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Jacquie Day: Blog 4 - The Privilege of Place and the Experience of Placelessness

Jacquie Day: Blog 4 - The Privilege of Place and the Experience of Placelessness

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Reflecting on the last 5 months, I have had some profound learning experiences in Kerala, India. Though, not in the way I had expected. I learned so much about my own social position of privilege, and continued to navigate my way through what India was teaching me. Close to the end of my internship, I ask myself-what has been my most profound learning- and what will I take home with me?

I knew I would think about my own social class and privilege before coming to India, and I asked myself what my place would be when I arrived. The greatest perspective I have come to know has been a very humbling one. In fact, India did not really have a place for me, and it was a significant learning for me. In Canada, I am so used to trying to take up space, have my voice be heard, and live a life that leaves some kind of impact. To make or create change, to influence, to be influenced, etc. It is not that this wasn’t the case in India it is that the way I took up space looked so much different. I did not come to India having the experience of knowing the culture, language, geography or people. I came only knowing my own and what I discovered is that the sphere of influence looked much different. It was not my work at MFI, in Trivandrum, or in India in general to ‘create change’, the rhetoric I have become so familiar with especially in my university career. It was so much more my role to observe, remain curious, ask questions, don’t ask questions, accept, understand, and be influenced. My presence remained symbolic in many ways. Being a temporary employee and having quite significant language barriers, added to the atmosphere of placelessness. I am here to show more what I represent, than what I actually do. In a strange way, I ‘contribute’ simply be being here. It is a strong belief of mine in past job and volunteer experiences in Canada that my role is to create impact and be of service as much as possible. I am never there to simply be there, but to learn how to be productive, outgoing, and helpful. This seems to be a profound cultural difference in my experience of work in Canada, and work in India.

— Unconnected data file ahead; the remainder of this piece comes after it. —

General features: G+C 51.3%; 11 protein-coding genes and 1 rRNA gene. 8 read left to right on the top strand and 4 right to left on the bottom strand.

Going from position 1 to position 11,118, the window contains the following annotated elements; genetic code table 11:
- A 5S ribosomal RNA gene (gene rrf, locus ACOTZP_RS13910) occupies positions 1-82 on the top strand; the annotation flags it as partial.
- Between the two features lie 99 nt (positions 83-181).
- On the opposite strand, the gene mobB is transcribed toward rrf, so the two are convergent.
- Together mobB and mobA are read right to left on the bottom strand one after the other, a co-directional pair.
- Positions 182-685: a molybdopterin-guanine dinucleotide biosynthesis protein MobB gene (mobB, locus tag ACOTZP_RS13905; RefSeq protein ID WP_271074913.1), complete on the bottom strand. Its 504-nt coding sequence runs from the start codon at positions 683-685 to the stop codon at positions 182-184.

Even though there was a great impact on me personally, in almost all other ways- I wondered if my time here really ‘made a difference’. I then wondered does it need to? The difference had already been made on me, and was that not enough? It has been such a strong value for me, I realized, to have my voice be heard and represent myself as an individual. My experience in India has really had nothing to do with that. It has been my time to be shown how other people, half way across the world, live their lives and through this gain a perspective much broader than I arrived with. Greatly humbled, I will return home and focus less on how to ‘make a difference’ for others, and rather on how the difference is being made for me; to be impacted greatly by the lives of the people around me, and by what my environment has to offer me. It has been a challenge at times to be so influenced by my environment without being able to offer back in the same way. I know that the spirit of India has changed me, and for that I am grateful. I leave with an ability to surrender to my circumstances and know that the work will continue. India taught me to focus so much less on what to do, and so much more on how to be.